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Highway riding

Discussion in 'New Riders and Riding Tips' started by Superunknown, Apr 2, 2007.

  1. I've been riding for a little over a week now and i have just worked up the confidence to venture out onto the highways. I have been up and down the local freeway a few times and i have a few questions.

    1. The bike (hyosung gt250) feels unstable. At below 90km/hr she feels alright. At 90 she feels alright-ish... a little skittish and squermy. But once i get into the 100-110 sorta speed the bike feels all jittery and loose. It's controlable but slightly alarming at the same time. The second and third points are probably related/causing this.

    2. The bloody buffeting. I've never ridden a faired bike, but on my naked the amount of buffeting i get in the chest and head is unnerving, the first 110 stint i did i thought i was gonna fly off the back. I'm so glad i'm wearing close-fitting leather not some lose cordura or mesh stuff. Is there anyway of dealing with this... hunch over, tense your stomach and hold on with your knees, or use he handlebars to help you stay on. I suspect i'm holding on to the handle bars too tightly and the buffeting is upsetting the bike.

    3. Lane position. Now i gather you are always ment to ride in the car wheel tracks. so either on the left or right side of the lane, away from the oil and muck in the centre. This applies generally on any road right? On the highway i don't feel safe on the inside wheel track (ie, right side of the left lane or vice versa.) Common sense tells me i should ride there so i can see around the cars and stop people only "half overtaing" me and cutting into my personal space. I never see any of the other riders on the outside wheel tracks. Not even the postie bike doing 10km/hr under the limit. Basically where should i be riding im my lane?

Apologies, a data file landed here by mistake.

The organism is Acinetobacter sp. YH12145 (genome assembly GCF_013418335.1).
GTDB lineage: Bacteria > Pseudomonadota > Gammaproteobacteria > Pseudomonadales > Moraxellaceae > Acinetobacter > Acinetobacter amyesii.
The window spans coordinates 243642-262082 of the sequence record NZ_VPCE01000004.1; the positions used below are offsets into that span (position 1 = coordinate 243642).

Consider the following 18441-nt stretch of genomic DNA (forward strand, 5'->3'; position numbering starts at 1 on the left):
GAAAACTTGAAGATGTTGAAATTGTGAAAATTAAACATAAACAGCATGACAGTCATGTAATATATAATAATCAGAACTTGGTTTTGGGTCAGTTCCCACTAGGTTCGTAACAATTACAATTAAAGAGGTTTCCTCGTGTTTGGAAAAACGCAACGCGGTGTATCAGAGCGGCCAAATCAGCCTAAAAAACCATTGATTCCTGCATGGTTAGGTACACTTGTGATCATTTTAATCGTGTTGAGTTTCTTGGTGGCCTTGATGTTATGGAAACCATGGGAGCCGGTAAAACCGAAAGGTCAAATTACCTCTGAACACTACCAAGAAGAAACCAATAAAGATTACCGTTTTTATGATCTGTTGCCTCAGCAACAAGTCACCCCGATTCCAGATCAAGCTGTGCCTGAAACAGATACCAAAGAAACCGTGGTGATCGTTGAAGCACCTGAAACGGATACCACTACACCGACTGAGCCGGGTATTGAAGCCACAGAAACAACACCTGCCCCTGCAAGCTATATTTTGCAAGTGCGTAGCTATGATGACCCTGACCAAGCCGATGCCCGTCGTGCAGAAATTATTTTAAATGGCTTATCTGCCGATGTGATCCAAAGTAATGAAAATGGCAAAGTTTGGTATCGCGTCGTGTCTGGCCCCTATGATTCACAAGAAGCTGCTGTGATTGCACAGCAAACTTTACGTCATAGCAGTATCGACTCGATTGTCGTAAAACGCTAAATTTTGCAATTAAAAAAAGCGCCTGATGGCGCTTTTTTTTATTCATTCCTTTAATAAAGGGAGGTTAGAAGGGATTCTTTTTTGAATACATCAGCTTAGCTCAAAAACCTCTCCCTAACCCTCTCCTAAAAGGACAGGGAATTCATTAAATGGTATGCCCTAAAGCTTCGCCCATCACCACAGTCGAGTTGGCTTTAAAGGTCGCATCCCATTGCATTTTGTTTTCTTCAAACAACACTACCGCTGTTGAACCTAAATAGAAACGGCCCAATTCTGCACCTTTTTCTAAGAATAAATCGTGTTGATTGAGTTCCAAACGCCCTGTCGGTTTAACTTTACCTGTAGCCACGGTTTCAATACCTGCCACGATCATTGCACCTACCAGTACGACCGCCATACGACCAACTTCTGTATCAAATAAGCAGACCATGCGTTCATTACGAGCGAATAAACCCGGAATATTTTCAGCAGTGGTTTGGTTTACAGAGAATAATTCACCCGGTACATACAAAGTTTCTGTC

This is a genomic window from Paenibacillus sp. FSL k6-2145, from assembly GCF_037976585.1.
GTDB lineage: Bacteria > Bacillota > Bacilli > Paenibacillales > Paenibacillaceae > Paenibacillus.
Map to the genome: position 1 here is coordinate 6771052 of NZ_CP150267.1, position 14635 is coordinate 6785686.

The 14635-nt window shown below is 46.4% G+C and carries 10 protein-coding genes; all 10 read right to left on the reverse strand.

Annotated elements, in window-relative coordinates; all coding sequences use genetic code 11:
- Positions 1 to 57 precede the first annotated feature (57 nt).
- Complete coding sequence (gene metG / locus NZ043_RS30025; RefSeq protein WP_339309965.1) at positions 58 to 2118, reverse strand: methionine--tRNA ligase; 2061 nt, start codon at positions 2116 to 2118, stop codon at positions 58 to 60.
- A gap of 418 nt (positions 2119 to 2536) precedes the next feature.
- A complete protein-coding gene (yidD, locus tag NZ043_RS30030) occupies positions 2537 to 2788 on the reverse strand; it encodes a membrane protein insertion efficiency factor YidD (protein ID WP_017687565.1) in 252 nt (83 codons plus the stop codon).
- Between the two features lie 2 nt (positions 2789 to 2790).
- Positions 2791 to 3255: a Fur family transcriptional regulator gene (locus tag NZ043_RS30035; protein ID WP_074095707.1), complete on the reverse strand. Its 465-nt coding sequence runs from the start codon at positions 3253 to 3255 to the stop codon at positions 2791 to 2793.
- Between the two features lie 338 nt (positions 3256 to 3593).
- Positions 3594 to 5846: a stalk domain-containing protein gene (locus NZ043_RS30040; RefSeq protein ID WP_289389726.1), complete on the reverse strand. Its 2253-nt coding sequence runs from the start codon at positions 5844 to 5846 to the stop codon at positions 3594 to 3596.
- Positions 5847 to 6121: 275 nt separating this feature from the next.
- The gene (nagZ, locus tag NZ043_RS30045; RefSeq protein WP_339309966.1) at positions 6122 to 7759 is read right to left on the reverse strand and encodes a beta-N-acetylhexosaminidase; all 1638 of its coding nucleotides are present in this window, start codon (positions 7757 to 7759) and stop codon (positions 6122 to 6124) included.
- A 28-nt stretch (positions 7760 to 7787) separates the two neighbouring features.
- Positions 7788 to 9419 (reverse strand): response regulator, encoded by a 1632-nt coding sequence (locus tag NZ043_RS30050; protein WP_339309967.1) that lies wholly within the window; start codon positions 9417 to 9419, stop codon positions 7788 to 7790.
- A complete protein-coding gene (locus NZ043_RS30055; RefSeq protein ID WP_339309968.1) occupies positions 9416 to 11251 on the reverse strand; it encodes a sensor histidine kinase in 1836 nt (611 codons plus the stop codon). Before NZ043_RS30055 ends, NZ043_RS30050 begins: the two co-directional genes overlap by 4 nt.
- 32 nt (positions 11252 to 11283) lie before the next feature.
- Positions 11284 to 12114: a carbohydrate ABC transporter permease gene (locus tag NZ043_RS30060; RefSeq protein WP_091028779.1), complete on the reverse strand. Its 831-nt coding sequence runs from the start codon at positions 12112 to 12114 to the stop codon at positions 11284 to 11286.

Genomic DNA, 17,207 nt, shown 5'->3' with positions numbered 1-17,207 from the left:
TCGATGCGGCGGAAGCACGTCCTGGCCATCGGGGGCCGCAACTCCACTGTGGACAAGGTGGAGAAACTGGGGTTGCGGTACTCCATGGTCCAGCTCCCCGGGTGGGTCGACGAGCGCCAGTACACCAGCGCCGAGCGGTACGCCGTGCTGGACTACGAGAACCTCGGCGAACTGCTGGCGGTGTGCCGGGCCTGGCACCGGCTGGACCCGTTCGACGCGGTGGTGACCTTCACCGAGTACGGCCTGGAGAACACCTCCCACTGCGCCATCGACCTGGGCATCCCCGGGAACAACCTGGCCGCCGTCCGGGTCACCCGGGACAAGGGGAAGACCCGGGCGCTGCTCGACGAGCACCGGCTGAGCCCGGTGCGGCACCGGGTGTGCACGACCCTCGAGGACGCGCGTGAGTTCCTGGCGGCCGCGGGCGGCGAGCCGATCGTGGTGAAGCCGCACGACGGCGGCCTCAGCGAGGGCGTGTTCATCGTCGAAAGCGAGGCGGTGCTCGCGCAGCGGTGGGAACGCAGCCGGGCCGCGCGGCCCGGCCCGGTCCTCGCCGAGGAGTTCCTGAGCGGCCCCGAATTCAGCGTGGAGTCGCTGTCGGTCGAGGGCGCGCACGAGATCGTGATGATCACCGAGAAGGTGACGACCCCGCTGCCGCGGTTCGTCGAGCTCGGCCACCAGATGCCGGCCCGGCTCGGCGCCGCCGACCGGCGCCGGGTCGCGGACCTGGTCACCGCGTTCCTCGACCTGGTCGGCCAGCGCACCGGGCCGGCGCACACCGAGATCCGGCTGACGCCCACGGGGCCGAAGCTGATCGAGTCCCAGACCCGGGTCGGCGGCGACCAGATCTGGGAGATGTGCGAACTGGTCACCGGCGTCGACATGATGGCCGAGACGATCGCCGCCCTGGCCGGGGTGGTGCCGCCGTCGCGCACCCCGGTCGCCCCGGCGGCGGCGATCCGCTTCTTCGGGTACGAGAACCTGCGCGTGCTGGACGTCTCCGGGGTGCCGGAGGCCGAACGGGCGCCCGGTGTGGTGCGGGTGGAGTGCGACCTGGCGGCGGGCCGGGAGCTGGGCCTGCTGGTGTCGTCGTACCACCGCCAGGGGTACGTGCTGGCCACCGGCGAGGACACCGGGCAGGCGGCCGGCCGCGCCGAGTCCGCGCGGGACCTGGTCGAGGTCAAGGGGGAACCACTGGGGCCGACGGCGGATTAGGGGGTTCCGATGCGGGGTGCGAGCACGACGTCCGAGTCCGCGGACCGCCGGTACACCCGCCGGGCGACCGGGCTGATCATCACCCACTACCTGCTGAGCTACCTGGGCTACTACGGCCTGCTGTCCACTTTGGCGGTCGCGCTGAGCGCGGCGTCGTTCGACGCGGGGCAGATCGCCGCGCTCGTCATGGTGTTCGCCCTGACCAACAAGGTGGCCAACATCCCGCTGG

2. 1. loosen up
    2. you'll get use to it.
    3. ride anywhere in your lane for highways they should be pretty clean and your traveling in a straight line anyway.
  3. When riding on the freeway i ride in the center of the lane and in the right hand lane if i can.
    Reasons being (as i see it), the traffic is always moving on freeways so there isnt much oil build up in the center of lanes as there would be at traffic lights for example. Cars wont be tempted to try and take over your lane or space if you are also in the center of the lane. I sit in the right hand lane because it offers me an escape route if needed (the emergency lane).

  4. :shock: I'm going to agree with Cleverlie.. :? :p

    1. Relax. Don't grip the bars so tight. Let the bike do its thing underneath you.

    2. Buffeting is something you'll have to get used to on a naked.

    3. Dual lane, dual carriageway? IN GENERAL, ride in the wheel track closest to the centre of the road, for the lane you are in (ie, right wheel track for left lane, left wheel track for right lane).
  5. The handlebars are for operating the controls, not holding onto the bike. Always grip with your knees. And you can reduce the effects of the wind on you by crouching down a bit more.

    But always remembering to grip with your knees not your hands. Take it from someone who crashed because of it!
  6. You say it like its bad.
  7. i've clocked up 300k's on the freeway, sittong on 100/110 at first was scary as!!! but after 20 minutes i calmed down and its great and i don't have a worry at all.. just in the wet on the free way i think will always be alarming.

    i get thrown around a bit on my bike (cbx250) but i'm use to it now and it doesn't worry me at all :) ... when coming in to wind the bike struggles to stay above 100, but after 20 seconds of full throttle it decides to speed up lol.
  8. Well done! It can be a bit scarey the first time.

    Yeah - most likely you're holding on too tight. Also check your tyre pressures. Mine feels kinda doughey when it's out.

    I've only ever ridden a naked bike once. I took it on the freeway, got blasted to bits, then decided I'm glad I own a faired bike! I'm guessing though, that if you change your attitude - "fantastic to feel the wind" it might help. A lot of naked bikes can also have a screen attached if you find it too much. I know the VTR250 has that option.

    That's a general guideline - a place to start. Right wheel track of left lane, left wheel track of right lane... However, as with any road, you need to override that if you're affected by road conditions, visibility "Can they see me". etc.

    Some riders will sway a little when there's no apparent condition to avoid. I've certainly done this and usually it's because there's a cross wind and no reason to fight it by keeping it in a perfectly straight line - let the bike sway if it wants - if it's safe. Generally you'll end up back in the wheel track you started.